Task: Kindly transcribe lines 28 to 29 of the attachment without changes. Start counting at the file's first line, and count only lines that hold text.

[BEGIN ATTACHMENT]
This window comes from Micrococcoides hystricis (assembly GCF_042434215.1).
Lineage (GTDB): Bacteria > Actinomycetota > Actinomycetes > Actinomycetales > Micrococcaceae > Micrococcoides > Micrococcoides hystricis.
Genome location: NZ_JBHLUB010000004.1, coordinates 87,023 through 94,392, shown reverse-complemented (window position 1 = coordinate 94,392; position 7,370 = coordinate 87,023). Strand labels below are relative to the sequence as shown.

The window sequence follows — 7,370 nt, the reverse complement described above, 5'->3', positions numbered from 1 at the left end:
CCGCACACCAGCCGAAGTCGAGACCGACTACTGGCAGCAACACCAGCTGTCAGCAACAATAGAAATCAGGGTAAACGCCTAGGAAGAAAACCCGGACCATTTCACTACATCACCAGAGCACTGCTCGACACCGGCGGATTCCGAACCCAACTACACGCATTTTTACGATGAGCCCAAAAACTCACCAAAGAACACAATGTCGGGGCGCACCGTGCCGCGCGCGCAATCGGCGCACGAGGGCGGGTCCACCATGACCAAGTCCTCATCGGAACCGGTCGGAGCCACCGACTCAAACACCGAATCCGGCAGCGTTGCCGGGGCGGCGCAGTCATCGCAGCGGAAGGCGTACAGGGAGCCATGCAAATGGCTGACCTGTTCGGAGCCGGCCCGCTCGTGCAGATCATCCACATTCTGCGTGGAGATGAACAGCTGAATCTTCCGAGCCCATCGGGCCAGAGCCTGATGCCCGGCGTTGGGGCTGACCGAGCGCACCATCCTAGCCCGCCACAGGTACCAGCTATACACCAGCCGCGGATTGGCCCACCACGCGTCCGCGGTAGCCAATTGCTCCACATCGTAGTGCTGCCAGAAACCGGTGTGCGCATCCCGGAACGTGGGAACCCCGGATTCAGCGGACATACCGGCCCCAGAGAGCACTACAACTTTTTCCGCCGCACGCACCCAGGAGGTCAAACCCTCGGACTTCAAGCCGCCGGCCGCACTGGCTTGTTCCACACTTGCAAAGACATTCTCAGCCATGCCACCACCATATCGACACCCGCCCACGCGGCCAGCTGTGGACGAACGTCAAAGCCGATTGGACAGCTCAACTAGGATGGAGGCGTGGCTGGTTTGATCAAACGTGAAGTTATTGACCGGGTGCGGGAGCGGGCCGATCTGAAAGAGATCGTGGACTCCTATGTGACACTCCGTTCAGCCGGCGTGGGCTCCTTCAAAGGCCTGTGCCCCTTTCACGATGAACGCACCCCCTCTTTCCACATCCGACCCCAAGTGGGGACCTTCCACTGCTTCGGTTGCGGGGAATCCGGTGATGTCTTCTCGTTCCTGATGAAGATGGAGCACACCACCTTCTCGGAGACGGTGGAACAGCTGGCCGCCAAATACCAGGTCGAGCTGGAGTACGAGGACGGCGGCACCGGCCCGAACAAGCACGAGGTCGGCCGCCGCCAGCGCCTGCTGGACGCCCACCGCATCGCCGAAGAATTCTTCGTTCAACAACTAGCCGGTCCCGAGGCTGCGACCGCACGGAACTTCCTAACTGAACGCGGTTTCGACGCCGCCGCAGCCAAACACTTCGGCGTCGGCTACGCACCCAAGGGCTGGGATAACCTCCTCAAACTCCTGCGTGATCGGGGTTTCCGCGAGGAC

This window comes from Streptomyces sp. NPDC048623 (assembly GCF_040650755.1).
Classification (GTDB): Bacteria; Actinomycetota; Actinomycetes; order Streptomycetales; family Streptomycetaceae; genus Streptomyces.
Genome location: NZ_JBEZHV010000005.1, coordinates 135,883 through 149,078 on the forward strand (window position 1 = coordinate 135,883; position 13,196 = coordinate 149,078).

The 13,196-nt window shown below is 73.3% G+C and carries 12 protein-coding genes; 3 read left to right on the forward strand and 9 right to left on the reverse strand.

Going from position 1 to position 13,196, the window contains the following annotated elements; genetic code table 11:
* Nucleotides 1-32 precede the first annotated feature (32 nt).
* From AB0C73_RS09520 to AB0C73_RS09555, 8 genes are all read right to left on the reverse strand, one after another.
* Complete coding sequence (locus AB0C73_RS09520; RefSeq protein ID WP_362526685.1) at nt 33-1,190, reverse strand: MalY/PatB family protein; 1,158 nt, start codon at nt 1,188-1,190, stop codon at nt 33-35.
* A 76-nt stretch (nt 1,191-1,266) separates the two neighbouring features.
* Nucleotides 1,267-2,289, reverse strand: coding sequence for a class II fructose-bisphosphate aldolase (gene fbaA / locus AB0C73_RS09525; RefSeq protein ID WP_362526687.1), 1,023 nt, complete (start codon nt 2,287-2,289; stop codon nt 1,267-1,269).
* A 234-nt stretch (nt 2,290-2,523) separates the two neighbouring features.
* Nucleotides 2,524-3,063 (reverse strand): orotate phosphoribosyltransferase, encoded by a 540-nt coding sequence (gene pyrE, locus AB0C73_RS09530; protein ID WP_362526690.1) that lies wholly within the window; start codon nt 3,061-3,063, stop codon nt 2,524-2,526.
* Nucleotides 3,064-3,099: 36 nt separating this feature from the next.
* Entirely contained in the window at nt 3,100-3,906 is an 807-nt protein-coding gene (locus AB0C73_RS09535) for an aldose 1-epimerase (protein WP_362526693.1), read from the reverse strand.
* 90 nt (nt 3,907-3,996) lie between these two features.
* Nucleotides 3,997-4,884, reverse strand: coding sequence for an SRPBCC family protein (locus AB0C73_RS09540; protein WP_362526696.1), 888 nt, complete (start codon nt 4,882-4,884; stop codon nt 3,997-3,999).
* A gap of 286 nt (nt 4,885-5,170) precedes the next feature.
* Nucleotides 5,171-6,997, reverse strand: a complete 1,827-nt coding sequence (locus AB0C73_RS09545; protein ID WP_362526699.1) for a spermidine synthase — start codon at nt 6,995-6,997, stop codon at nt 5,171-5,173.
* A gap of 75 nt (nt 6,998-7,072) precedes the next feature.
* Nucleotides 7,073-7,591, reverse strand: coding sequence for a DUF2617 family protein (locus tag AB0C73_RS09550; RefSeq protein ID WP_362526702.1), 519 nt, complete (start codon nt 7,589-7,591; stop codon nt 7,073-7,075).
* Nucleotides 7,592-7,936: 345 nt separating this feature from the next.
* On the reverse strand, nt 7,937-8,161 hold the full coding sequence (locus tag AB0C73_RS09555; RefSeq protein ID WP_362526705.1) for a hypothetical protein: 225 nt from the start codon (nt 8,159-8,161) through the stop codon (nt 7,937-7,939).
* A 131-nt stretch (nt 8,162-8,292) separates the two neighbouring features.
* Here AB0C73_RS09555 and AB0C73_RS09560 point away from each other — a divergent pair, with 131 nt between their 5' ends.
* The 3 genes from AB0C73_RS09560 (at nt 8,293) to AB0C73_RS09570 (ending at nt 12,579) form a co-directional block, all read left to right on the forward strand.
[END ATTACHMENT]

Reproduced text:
* A 131-nt stretch (nt 8,162-8,292) separates the two neighbouring features.
* Here AB0C73_RS09555 and AB0C73_RS09560 point away from each other — a divergent pair, with 131 nt between their 5' ends.